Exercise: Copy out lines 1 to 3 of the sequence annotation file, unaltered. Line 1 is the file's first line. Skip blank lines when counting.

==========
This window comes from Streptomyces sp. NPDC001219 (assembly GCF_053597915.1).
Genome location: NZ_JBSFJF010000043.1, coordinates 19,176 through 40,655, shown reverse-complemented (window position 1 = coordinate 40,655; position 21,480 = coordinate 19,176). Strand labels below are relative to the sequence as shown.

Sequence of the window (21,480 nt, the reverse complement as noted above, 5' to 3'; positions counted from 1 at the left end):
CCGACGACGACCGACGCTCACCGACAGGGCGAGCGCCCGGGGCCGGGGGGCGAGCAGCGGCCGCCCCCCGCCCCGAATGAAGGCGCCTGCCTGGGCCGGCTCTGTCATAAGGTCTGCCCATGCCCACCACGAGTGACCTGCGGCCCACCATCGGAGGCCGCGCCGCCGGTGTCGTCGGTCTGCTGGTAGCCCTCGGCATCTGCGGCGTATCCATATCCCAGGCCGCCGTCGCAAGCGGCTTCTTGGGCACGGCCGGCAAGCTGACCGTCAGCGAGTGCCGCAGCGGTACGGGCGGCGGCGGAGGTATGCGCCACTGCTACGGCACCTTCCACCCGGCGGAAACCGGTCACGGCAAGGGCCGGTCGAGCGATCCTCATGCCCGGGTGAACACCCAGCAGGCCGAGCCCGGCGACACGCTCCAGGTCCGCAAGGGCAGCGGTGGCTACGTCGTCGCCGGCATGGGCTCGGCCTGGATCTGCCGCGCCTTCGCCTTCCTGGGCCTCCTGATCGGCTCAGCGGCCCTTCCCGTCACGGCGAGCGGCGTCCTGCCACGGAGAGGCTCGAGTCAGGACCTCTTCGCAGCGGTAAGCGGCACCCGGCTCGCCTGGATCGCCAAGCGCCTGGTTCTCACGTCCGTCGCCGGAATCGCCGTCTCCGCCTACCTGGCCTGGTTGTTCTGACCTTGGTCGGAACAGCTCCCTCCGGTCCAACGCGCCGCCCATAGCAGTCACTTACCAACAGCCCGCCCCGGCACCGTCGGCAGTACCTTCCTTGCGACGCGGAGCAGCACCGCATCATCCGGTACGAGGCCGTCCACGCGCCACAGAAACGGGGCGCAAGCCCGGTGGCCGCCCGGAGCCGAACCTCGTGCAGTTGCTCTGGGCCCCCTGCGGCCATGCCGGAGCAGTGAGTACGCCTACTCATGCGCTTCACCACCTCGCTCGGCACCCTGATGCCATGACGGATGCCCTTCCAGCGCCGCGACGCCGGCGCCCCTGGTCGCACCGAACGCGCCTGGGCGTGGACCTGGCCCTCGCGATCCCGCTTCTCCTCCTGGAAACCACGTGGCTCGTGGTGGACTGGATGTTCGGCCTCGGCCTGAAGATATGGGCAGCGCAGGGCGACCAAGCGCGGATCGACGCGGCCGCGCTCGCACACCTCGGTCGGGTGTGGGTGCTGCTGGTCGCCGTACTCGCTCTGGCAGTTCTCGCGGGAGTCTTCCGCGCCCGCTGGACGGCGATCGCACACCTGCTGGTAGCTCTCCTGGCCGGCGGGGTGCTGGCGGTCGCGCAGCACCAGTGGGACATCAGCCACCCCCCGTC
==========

This window comes from Streptomyces sp. NPDC001219 (assembly GCF_053597915.1).
Genome location: NZ_JBSFJF010000043.1, coordinates 19,176 through 40,655, shown reverse-complemented (window position 1 = coordinate 40,655; position 21,480 = coordinate 19,176). Strand labels below are relative to the sequence as shown.

Sequence of the window (21,480 nt, the reverse complement as noted above, 5' to 3'; positions counted from 1 at the left end):